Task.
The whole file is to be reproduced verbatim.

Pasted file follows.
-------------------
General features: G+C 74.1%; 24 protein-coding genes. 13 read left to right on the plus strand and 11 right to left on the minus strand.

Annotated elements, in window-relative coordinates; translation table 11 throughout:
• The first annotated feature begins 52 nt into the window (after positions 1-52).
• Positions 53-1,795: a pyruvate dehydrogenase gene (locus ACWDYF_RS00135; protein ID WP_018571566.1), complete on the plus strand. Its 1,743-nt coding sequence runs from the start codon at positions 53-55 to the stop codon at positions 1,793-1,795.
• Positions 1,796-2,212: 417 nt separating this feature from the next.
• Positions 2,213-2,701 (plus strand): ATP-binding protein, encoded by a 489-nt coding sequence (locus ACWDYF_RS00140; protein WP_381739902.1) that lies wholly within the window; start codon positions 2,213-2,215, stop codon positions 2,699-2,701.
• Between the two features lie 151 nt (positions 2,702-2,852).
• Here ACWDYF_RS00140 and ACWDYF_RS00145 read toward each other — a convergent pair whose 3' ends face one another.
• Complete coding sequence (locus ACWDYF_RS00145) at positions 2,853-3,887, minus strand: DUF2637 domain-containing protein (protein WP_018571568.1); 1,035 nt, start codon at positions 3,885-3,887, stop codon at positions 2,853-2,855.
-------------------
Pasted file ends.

General features: G+C 74.1%; 24 protein-coding genes. 13 read left to right on the plus strand and 11 right to left on the minus strand.

Annotated elements, in window-relative coordinates; translation table 11 throughout:
• The first annotated feature begins 52 nt into the window (after positions 1-52).
• Positions 53-1,795: a pyruvate dehydrogenase gene (locus ACWDYF_RS00135; protein ID WP_018571566.1), complete on the plus strand. Its 1,743-nt coding sequence runs from the start codon at positions 53-55 to the stop codon at positions 1,793-1,795.
• Positions 1,796-2,212: 417 nt separating this feature from the next.
• Positions 2,213-2,701 (plus strand): ATP-binding protein, encoded by a 489-nt coding sequence (locus ACWDYF_RS00140; protein WP_381739902.1) that lies wholly within the window; start codon positions 2,213-2,215, stop codon positions 2,699-2,701.
• Between the two features lie 151 nt (positions 2,702-2,852).
• Here ACWDYF_RS00140 and ACWDYF_RS00145 read toward each other — a convergent pair whose 3' ends face one another.
• Complete coding sequence (locus ACWDYF_RS00145) at positions 2,853-3,887, minus strand: DUF2637 domain-containing protein (protein WP_018571568.1); 1,035 nt, start codon at positions 3,885-3,887, stop codon at positions 2,853-2,855.